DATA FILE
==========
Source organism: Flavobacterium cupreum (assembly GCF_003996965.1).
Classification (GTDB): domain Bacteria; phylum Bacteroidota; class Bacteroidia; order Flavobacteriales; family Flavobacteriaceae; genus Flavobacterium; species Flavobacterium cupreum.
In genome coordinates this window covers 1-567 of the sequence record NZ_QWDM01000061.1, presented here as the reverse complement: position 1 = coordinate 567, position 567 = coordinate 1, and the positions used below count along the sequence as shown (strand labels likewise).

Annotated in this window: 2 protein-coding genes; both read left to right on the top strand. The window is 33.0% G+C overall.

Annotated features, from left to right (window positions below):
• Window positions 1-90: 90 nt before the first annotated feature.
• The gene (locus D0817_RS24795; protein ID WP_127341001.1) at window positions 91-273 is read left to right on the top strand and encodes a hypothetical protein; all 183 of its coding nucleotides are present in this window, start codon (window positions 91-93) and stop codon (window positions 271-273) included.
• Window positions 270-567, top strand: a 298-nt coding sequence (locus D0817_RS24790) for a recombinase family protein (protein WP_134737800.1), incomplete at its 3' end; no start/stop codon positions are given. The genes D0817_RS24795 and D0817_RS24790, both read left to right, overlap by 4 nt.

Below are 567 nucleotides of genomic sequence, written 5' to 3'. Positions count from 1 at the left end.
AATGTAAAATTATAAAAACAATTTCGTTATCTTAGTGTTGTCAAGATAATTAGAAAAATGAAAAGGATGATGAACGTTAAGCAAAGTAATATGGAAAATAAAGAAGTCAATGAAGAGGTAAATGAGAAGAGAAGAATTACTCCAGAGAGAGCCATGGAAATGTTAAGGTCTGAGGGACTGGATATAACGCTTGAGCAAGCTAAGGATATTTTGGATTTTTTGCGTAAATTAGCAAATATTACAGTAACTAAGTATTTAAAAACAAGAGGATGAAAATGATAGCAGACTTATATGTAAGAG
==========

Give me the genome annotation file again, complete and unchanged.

Source organism: Flavobacterium cupreum (assembly GCF_003996965.1).
Classification (GTDB): domain Bacteria; phylum Bacteroidota; class Bacteroidia; order Flavobacteriales; family Flavobacteriaceae; genus Flavobacterium; species Flavobacterium cupreum.
In genome coordinates this window covers 1-567 of the sequence record NZ_QWDM01000061.1, presented here as the reverse complement: position 1 = coordinate 567, position 567 = coordinate 1, and the positions used below count along the sequence as shown (strand labels likewise).

Annotated in this window: 2 protein-coding genes; both read left to right on the top strand. The window is 33.0% G+C overall.

Annotated features, from left to right (window positions below):
• Window positions 1-90: 90 nt before the first annotated feature.
• The gene (locus D0817_RS24795; protein ID WP_127341001.1) at window positions 91-273 is read left to right on the top strand and encodes a hypothetical protein; all 183 of its coding nucleotides are present in this window, start codon (window positions 91-93) and stop codon (window positions 271-273) included.
• Window positions 270-567, top strand: a 298-nt coding sequence (locus D0817_RS24790) for a recombinase family protein (protein WP_134737800.1), incomplete at its 3' end; no start/stop codon positions are given. The genes D0817_RS24795 and D0817_RS24790, both read left to right, overlap by 4 nt.

Below are 567 nucleotides of genomic sequence, written 5' to 3'. Positions count from 1 at the left end.
AATGTAAAATTATAAAAACAATTTCGTTATCTTAGTGTTGTCAAGATAATTAGAAAAATGAAAAGGATGATGAACGTTAAGCAAAGTAATATGGAAAATAAAGAAGTCAATGAAGAGGTAAATGAGAAGAGAAGAATTACTCCAGAGAGAGCCATGGAAATGTTAAGGTCTGAGGGACTGGATATAACGCTTGAGCAAGCTAAGGATATTTTGGATTTTTTGCGTAAATTAGCAAATATTACAGTAACTAAGTATTTAAAAACAAGAGGATGAAAATGATAGCAGACTTATATGTAAGAG